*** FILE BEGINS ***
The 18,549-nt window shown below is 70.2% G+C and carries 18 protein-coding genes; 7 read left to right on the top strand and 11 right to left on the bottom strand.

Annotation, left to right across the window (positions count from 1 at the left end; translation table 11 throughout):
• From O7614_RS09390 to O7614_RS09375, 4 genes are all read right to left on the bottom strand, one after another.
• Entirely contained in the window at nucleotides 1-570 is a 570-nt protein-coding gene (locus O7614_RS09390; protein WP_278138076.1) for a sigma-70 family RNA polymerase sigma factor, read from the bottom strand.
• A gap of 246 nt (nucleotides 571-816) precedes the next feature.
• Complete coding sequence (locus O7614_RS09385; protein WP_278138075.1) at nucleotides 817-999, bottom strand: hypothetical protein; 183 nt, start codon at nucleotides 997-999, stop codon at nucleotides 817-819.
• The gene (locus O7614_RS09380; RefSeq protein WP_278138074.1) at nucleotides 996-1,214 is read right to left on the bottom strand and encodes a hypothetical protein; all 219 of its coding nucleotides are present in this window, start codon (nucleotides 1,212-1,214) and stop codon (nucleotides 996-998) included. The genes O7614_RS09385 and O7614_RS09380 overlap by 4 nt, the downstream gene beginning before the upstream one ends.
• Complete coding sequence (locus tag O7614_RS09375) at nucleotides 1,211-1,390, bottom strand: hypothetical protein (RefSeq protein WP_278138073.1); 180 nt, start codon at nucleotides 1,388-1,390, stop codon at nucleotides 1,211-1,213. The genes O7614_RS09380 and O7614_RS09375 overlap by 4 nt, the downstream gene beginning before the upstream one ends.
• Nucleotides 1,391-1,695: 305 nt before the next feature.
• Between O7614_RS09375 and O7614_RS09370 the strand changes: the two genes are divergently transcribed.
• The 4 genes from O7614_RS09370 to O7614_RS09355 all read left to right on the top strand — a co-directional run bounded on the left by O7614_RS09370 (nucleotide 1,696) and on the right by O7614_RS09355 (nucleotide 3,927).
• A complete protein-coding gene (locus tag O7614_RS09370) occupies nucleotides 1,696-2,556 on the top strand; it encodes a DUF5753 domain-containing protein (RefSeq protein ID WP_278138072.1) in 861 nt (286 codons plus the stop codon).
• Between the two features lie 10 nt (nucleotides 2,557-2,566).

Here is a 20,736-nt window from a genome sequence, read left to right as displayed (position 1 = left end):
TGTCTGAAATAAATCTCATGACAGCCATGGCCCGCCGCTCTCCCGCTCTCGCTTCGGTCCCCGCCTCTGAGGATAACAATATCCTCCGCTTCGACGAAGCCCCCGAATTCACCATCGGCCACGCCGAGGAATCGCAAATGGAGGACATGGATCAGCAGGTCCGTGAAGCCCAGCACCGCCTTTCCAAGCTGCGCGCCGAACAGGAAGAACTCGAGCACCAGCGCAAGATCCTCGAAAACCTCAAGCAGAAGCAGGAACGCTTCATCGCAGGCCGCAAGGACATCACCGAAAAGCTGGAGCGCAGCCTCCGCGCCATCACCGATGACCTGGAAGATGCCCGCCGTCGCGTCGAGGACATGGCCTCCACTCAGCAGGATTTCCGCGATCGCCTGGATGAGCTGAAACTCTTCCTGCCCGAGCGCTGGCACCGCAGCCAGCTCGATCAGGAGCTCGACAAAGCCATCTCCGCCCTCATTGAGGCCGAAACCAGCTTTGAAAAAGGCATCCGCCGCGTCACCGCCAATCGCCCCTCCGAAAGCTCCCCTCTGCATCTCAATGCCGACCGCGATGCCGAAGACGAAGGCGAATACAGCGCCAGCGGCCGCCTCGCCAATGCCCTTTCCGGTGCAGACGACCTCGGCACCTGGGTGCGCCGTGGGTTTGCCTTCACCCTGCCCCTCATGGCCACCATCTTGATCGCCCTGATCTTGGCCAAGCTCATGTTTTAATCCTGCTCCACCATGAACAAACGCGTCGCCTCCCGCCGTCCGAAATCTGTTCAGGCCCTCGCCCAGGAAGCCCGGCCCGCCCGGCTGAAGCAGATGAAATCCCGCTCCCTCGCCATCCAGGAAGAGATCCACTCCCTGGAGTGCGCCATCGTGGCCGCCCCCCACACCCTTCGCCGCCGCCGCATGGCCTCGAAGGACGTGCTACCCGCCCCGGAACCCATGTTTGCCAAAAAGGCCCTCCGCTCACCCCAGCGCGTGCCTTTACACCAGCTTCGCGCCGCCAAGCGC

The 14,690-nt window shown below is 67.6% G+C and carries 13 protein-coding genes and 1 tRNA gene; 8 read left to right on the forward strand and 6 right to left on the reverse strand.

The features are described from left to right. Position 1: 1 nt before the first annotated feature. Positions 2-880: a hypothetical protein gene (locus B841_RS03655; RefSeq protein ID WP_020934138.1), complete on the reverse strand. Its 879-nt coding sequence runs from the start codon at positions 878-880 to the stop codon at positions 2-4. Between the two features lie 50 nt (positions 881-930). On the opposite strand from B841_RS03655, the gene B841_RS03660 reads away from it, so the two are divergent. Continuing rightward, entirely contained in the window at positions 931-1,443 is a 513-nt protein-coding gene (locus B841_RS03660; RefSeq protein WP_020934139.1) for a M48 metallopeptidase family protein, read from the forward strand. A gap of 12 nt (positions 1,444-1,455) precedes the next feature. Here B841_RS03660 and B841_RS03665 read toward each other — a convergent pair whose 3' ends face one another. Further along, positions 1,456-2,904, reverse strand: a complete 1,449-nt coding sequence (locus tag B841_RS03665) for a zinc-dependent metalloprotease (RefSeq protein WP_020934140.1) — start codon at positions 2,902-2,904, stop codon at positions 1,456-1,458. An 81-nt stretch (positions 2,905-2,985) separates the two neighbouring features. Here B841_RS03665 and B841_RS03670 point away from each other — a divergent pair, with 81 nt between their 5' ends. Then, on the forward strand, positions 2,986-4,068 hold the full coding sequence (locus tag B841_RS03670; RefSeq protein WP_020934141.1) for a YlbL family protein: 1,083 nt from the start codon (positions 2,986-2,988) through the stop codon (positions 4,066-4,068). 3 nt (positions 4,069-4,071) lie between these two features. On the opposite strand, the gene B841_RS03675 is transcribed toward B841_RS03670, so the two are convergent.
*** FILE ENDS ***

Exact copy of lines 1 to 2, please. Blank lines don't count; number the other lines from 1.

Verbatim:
The 18,549-nt window shown below is 70.2% G+C and carries 18 protein-coding genes; 7 read left to right on the top strand and 11 right to left on the bottom strand.

Annotation, left to right across the window (positions count from 1 at the left end; translation table 11 throughout):